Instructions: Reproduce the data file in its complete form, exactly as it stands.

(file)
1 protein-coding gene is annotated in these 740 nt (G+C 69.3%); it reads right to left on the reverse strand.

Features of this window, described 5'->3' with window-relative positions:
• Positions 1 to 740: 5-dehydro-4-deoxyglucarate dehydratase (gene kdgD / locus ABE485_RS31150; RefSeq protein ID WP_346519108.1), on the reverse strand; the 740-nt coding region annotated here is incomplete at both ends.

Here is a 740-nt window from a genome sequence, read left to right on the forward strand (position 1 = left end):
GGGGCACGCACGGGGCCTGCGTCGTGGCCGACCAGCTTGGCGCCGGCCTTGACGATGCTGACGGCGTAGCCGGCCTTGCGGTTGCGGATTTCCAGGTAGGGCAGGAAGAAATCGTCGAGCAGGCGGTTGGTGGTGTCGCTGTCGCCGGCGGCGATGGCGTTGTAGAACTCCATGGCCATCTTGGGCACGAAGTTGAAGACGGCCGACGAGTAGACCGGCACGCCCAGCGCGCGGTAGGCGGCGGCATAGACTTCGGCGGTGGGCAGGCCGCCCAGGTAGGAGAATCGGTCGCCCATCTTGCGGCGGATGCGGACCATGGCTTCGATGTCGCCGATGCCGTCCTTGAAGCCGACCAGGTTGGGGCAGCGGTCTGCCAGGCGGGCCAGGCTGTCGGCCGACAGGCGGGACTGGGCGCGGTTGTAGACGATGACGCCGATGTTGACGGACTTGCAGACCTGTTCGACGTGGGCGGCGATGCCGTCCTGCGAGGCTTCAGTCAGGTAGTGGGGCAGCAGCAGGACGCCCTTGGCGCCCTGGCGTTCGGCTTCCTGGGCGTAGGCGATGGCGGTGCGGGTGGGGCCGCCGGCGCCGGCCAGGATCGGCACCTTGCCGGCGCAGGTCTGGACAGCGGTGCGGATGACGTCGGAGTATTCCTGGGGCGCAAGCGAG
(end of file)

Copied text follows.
1 protein-coding gene is annotated in these 740 nt (G+C 69.3%); it reads right to left on the reverse strand.

Features of this window, described 5'->3' with window-relative positions:
• Positions 1 to 740: 5-dehydro-4-deoxyglucarate dehydratase (gene kdgD / locus ABE485_RS31150; RefSeq protein ID WP_346519108.1), on the reverse strand; the 740-nt coding region annotated here is incomplete at both ends.

Here is a 740-nt window from a genome sequence, read left to right on the forward strand (position 1 = left end):
GGGGCACGCACGGGGCCTGCGTCGTGGCCGACCAGCTTGGCGCCGGCCTTGACGATGCTGACGGCGTAGCCGGCCTTGCGGTTGCGGATTTCCAGGTAGGGCAGGAAGAAATCGTCGAGCAGGCGGTTGGTGGTGTCGCTGTCGCCGGCGGCGATGGCGTTGTAGAACTCCATGGCCATCTTGGGCACGAAGTTGAAGACGGCCGACGAGTAGACCGGCACGCCCAGCGCGCGGTAGGCGGCGGCATAGACTTCGGCGGTGGGCAGGCCGCCCAGGTAGGAGAATCGGTCGCCCATCTTGCGGCGGATGCGGACCATGGCTTCGATGTCGCCGATGCCGTCCTTGAAGCCGACCAGGTTGGGGCAGCGGTCTGCCAGGCGGGCCAGGCTGTCGGCCGACAGGCGGGACTGGGCGCGGTTGTAGACGATGACGCCGATGTTGACGGACTTGCAGACCTGTTCGACGTGGGCGGCGATGCCGTCCTGCGAGGCTTCAGTCAGGTAGTGGGGCAGCAGCAGGACGCCCTTGGCGCCCTGGCGTTCGGCTTCCTGGGCGTAGGCGATGGCGGTGCGGGTGGGGCCGCCGGCGCCGGCCAGGATCGGCACCTTGCCGGCGCAGGTCTGGACAGCGGTGCGGATGACGTCGGAGTATTCCTGGGGCGCAAGCGAG